Exchange 2007 cert error 12014

I have a Windows 2008 server running Exchange 2007.  Recently, our GoDaddy SSL Cert (UCC) was due to expire.  I went through the process to reconfigure the exchange server to use a FDQN instead of the intranet name so I could renew the SSL Cert.  I then renewed the cert, and all was well except for this MSExchangetransport 12014 error in my event logs.  It states:

"Microsoft Exchange couldn't find a certificate that contains the domain name <servername>.<domain>.local in the personal store on the local computer.  Therefore, it is unable to support the STARTTLS SMTP verb for the connector Default <servername> with a FQDN parameter of <servername>.<domain>.local.

This Exchange server has 4 Receive Connectors, the default, one for regular mail of authenticated users, and to more for specific internal IP Addresses that permit what is basically a mail relay.  All 4 connectors show the FQDN as <servername>.<domain>.local.  

Since .local is soon to be unsupported in an SSL certificate, we no longer have the intranet name listed in our UCC cert.  Therefore, the error is correct.

I thought I could simply change the FQDN in my 4 receive connectors, but the Default connector will not permit it.  So I researched and found differing opinions on what, if anything, could be done.  Some folks say you CAN'T change the Default, where others say that disabling the Exchange Server Authentication on the Default will then let you change the FQDN.

Surely someone here has run into this and knows the correct course of action.  

Thanks in advance for the input.
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tcampbell_ncAsked:
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Simon Butler (Sembee)ConsultantCommented:
The easiest way to resolve this is to just generate an internal self signed certificate.
Run

new-exchangecertificate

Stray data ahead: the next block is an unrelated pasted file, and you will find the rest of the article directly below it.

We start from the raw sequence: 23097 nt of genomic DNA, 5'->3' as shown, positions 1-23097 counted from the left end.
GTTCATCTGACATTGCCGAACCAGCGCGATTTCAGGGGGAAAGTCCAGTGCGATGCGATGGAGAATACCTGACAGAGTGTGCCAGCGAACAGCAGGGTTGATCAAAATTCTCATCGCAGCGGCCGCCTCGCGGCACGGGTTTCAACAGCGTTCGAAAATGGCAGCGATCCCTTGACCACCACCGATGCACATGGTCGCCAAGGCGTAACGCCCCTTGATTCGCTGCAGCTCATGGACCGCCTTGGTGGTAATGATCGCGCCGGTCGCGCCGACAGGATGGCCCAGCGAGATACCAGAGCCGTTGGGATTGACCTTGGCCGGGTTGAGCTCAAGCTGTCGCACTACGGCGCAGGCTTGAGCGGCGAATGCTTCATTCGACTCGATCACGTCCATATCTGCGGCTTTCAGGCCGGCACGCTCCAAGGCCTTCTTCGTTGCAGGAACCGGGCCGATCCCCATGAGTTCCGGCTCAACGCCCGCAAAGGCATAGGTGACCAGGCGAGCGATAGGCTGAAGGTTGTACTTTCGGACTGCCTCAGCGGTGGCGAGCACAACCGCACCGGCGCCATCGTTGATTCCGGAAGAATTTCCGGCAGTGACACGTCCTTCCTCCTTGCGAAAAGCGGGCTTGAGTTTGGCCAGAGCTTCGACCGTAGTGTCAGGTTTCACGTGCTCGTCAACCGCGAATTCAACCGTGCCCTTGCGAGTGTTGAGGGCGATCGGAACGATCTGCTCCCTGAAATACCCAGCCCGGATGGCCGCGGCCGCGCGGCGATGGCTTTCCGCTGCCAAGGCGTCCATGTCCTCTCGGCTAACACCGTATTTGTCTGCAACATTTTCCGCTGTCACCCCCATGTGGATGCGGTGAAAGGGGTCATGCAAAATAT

no further prompts or switches.
When you are asked to replace the default certificate for SMTP, say yes.
Self signed certificates are fine for SMTP transport, so this will fix the problem for you.

Simon.
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tcampbell_ncAuthor Commented:
If that is the case, why have a UCC Cert to begin with?  I am not sure about replacing our third party UCC Cert with a self signed certificate.
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Simon Butler (Sembee)ConsultantCommented:
I am only advocating replacing the trusted certificate with a self signed certificate for the SMTP role. Nothing else. The UC certificate is used for web services, client access etc (basically where clients are connecting). You would use a UC so that you can have both mail.example.com and Autodiscover.example.com in the SSL certificate.

Simon.
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tcampbell_ncAuthor Commented:
OK, I ran the "new-exchangecertificate" command.  It generates a new cert, and asks if I want to "overwrite existing default SMTP certificate".  I don't think I want to overwrite the certificate do I?  or does this simply move the SMTP from the default to the new?
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Simon Butler (Sembee)ConsultantCommented:
That is what you want to do. When you get that prompt say yes.
It only changes the SMTP certificate - your trusted certificate for web services is unaffected.

Simon.
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tcampbell_ncAuthor Commented:
Just for clarification, when I was prompted to overwrite the default SMTP Certificate, I said no.  I was going to then "enable-exchangecertificate" to turn on SMTP.  when I did a Get-exchangecertificate (no other switches), the short list came up and it showed the new certificate with the SMTP service, as well as the UCC with SMTP service.  I performed the get-exchangecertificate |FL, and the new certificate shows as valid, and it shows that SMTP is it's only service.  

I did not do the "Enable". I am monitoring the event logs and seeing no new Exchange Transport errors. I am thinking that by answering "No" to overwriting, that it created the new cert with SMTP without changing the UCC cert.  Is that a fair statement, and will this cause any problems?
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tcampbell_ncAuthor Commented:
Let me also say that I have test mail flow in both directions and it seems to be working fine at this time.
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Simon Butler (Sembee)ConsultantCommented:
All certificates get bound to the SMTP function by default.
You need to replace the default certificate.
Therefore I would remove the one that you have just created and run the command again, this time saying yes. Otherwise you will probably still get errors and warnings in the event logs.

Simon.
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tcampbell_ncAuthor Commented:
I still have SMTP on the UCC Cert and there have been no errors, so I leave it alone for now.  Thanks for the assist.
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